Attract Beneficial Insects to Your Garden

comments (4) April 6th, 2009

Pin It

thumbs up 12 users recommend

When nature is in balance, youll find a mixture of good and bad insects in your garden. A close look at the underside of a cabbage leaf reveals a white-fly infestation, hover fly eggs, and a hover fly larva, in the center, getting to work on those whiteflies.
Lady beetles are beneficial, both as larvae and adults. They prey on aphids and other soft-bodied insects.
A mix of annual and perennial flowers provide alternative food sources for beneficials when prey insects are scarce.
When nature is in balance, youll find a mixture of good and bad insects in your garden. A close look at the underside of a cabbage leaf reveals a white-fly infestation, hover fly eggs, and a hover fly larva, in the center, getting to work on those whiteflies.Click To Enlarge

When nature is in balance, you'll find a mixture of good and bad insects in your garden. A close look at the underside of a cabbage leaf reveals a white-fly infestation, hover fly eggs, and a hover fly larva, in the center, getting to work on those whiteflies.

Photo: Ruth Lively

Prev 1 | 2 | 3 > View all



If you build it, they will come
We’re living in a bug-eat-bug world. And I want to keep it that way. To do so, I’ve transformed my garden into an insectary, a habitat where my beneficial insect friends will feel at home. I provide them with food, water, and shelter. I keep the soil covered with organic matter. And I avoid putting any harmful chemicals into their habitat.

The menu for beneficials changes constantly as the pest population shrinks and swells, and as different flowers come into bloom. Many of the predators and most of the parasites will use pollen and nectar for food. I try to sustain them throughout the year by growing a variety of flowers that bloom at different times. Since many of the beneficials are tiny or have short mouthparts, I offer them tiny flowers with short nectaries. Many plants in the carrot and aster families offer just that.

I water my garden with overhead sprinklers, so insects always have puddles and wet leaves to drink from. If I were using drip irrigation, I’d offer them water in a saucer filled with pebbles, so they don’t drown.

Just like the rest of us, beneficials need protection from heat and rain. They need to hide from birds and insects who would make a meal of them. Again, a variety of leafy plants offers protection. Ground beetles hide in low-growing ground covers and in mulch or leaf litter. Flying insects hide in shrubs, on the undersides of leaves, even among the petals of marigolds.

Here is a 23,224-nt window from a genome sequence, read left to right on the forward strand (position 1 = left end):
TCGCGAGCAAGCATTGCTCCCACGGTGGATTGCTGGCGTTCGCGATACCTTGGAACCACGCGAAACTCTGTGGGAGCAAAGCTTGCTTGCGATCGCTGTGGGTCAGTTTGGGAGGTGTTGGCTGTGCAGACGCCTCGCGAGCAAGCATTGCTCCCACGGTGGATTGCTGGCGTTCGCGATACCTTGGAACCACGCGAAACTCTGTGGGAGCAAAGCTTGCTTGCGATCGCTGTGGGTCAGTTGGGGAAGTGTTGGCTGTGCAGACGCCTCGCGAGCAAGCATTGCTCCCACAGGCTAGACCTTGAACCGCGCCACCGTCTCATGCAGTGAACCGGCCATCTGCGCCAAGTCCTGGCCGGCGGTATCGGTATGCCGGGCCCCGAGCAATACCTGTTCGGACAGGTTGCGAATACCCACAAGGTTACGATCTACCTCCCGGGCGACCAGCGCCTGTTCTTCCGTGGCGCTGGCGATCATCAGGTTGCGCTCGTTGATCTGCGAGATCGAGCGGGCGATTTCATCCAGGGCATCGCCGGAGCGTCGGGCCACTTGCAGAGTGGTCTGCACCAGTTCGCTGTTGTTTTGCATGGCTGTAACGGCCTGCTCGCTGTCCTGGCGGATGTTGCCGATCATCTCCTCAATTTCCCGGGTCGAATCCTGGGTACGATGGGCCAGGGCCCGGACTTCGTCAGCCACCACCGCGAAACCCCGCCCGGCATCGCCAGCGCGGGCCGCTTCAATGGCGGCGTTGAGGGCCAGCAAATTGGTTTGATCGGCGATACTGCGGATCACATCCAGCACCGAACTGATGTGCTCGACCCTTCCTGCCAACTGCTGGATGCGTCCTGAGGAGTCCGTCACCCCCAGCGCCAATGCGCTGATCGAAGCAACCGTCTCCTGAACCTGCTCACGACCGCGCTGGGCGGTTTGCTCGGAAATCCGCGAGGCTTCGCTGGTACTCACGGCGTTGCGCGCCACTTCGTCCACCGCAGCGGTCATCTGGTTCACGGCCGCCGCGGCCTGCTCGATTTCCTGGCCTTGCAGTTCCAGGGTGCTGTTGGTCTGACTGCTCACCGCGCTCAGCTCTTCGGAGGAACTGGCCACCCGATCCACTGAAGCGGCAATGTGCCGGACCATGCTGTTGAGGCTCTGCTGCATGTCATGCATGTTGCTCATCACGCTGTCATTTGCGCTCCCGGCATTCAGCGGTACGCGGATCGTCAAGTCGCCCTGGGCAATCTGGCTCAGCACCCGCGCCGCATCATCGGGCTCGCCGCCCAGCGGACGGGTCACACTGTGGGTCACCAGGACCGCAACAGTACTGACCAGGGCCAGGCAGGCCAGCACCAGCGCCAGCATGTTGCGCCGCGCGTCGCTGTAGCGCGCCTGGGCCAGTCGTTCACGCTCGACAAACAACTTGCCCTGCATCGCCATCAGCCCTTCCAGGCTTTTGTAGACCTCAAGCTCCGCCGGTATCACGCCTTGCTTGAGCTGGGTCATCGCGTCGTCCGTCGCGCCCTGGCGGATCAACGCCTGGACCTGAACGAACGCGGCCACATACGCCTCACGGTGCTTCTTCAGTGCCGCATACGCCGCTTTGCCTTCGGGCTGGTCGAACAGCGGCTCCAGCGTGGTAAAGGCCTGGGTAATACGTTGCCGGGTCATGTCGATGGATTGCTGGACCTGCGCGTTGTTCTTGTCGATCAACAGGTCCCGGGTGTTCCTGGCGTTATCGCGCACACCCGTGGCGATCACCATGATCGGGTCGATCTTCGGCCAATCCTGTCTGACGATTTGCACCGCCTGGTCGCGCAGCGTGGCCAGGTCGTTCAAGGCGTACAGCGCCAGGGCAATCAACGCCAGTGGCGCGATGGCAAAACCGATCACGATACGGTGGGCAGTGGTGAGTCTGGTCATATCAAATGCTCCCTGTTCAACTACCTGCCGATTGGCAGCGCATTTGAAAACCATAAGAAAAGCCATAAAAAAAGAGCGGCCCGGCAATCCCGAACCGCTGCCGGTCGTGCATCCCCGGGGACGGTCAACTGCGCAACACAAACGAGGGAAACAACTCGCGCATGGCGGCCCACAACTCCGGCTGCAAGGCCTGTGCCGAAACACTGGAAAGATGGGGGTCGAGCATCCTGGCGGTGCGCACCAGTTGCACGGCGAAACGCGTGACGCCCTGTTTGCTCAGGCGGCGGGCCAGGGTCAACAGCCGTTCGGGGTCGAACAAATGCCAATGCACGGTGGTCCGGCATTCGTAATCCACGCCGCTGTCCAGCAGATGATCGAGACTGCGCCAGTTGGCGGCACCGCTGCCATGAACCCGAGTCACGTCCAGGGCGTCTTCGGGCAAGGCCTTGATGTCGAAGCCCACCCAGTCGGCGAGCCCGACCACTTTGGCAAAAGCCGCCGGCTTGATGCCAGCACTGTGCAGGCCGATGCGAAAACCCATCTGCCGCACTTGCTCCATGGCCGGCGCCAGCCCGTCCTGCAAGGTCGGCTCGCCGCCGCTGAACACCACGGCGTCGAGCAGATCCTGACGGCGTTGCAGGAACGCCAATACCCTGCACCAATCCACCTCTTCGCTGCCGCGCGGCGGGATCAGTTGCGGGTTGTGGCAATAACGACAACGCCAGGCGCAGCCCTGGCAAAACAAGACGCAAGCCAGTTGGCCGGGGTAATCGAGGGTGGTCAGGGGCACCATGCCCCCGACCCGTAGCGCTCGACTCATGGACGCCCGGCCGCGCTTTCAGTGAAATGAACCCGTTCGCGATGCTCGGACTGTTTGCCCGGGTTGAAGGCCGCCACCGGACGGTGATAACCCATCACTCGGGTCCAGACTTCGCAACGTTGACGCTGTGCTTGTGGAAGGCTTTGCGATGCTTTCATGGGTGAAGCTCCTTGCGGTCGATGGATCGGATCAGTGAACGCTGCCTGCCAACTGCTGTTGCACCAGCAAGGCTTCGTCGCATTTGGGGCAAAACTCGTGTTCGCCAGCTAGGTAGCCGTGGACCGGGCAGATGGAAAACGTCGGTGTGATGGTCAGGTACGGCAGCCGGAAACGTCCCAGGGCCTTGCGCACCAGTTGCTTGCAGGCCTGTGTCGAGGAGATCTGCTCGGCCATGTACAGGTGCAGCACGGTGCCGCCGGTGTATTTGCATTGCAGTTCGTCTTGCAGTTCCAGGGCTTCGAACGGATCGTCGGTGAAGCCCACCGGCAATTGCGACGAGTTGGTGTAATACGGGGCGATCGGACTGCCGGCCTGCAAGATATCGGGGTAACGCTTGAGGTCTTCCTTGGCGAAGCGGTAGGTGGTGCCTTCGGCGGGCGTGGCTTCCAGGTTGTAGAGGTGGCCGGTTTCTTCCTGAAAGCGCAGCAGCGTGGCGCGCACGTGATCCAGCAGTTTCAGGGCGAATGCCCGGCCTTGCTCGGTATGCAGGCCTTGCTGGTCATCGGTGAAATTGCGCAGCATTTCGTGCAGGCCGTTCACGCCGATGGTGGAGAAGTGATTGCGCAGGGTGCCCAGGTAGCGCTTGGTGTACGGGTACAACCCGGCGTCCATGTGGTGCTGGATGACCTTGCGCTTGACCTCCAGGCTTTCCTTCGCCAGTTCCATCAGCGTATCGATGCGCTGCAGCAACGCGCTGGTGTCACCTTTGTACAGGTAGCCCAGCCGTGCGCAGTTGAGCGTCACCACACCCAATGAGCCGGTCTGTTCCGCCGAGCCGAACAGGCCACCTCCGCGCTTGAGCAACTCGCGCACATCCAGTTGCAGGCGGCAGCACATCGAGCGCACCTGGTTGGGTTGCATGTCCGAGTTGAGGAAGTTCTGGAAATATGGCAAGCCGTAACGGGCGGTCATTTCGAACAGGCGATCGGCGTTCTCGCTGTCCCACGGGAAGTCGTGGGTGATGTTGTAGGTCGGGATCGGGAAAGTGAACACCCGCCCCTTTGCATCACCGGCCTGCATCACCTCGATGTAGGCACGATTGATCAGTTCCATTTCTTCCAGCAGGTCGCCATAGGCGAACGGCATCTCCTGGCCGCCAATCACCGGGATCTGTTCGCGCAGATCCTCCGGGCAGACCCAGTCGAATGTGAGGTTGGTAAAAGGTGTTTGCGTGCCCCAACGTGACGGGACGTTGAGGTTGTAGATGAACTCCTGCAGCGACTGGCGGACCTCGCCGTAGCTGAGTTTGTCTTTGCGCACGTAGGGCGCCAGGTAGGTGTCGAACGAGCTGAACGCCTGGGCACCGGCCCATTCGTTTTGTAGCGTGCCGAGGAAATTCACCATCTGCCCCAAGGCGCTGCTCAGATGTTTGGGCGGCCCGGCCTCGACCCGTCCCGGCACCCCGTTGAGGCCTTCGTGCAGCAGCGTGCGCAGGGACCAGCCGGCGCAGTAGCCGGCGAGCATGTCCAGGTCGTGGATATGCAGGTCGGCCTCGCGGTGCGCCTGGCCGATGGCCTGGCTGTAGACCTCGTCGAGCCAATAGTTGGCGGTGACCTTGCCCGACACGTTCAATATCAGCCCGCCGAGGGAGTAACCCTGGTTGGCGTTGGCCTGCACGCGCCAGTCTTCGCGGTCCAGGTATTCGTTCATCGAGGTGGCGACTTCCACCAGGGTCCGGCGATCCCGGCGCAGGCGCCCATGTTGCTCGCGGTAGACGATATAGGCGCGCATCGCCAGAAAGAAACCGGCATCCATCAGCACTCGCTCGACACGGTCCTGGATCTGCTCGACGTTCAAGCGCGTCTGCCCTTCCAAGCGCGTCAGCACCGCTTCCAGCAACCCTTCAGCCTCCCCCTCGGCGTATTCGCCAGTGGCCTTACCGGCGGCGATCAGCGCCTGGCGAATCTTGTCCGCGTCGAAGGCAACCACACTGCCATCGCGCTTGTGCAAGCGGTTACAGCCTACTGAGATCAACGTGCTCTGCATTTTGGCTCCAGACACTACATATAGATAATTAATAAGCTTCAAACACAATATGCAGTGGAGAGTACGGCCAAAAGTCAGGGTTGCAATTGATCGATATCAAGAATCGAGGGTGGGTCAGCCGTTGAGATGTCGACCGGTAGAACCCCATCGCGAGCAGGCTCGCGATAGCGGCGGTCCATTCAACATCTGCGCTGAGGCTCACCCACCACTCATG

Beneficials also need a reason to stay on when they’ve finished cleaning up the crops or at the end of the season when you’ve cleaned up the garden. Consider trying to recreate in a corner of the yard or on the edge of your garden the thick, wild diversity of a hedgerow by using a variety of early-flowering shrubs, perennials, and grasses to provide year-round shelter and a place for alternative prey to dwell. Keep this beneficial insect reservoir as close to your garden as you dare. If the insects get too comfortable in the hedgerow, they might not be inclined to travel very far for a meal. As long as there is a place for pests, the beneficials may stay to eat in your weedy refuge rather than head for the neighbor’s yard.

Gardening strategies that attract beneficials
Insect allies hate dust. Keeping the soil covered at all times, either with mulch or with growing plants, conserves moisture, moderates temperatures, and eliminates dust. It also provides habitat for ground and rove beetles. Try not to eliminate every weed. Leave some for the insects.

If you use selective insecticides to rid yourself of pests, you run a very strong risk of ridding your beneficials of prey, as well, even if you’re using relatively benign products, like Bt or other biologicals. Nonselective pesticides could rid you of beneficials altogether. I believe there’s no place in an insect habitat for these chemicals. When you abandon chemical control for biocontrol, you may experience a sudden increase in pests. It may take a while for the beneficial insect population to expand to the point that you can relax your guard. In the meantime, I’d rely on less-harmful botanical and natural controls to slow down the bad guys until the good guys show up.

 
More on beneficial insects
Releasing Beneficial Insects in Your Garden
Slideshow: Beneficial Insects
Friendly Ways to Battle Garden Pests
Bring on the Beneficial Insects

Creating a habitat for wild insects is a very imprecise activity. With experimentation and observation you may hit on the right combination of insectary plants that encourages the right combination of insects for your garden. Your success will probably vary from year to year as the climate and vegetation change and new pests arrive. You should expect the development of a habitat where pests and beneficials exist in a rough balance to be an effort of several years rather than a season or two. Despite the presence of so many beneficials in our garden, I still find myself from time to time having to hand-pick squash bugs or rub scale from the branches of the fruit trees.

Prev 1 | 2 | 3 > View all

posted in: beneficial insects

Comments (4)

DeanFields writes: Truly amazing
Posted: 1:17 am on July 2nd
WillieWebster writes: Impressive :-)
Posted: 5:30 am on June 30th
JanFields writes: Thanks for sharing
Posted: 2:04 am on June 30th
erichawkins writes: now I am getting why my plants got effected
Posted: 5:45 am on May 23rd
Log in or create a free account to post a comment.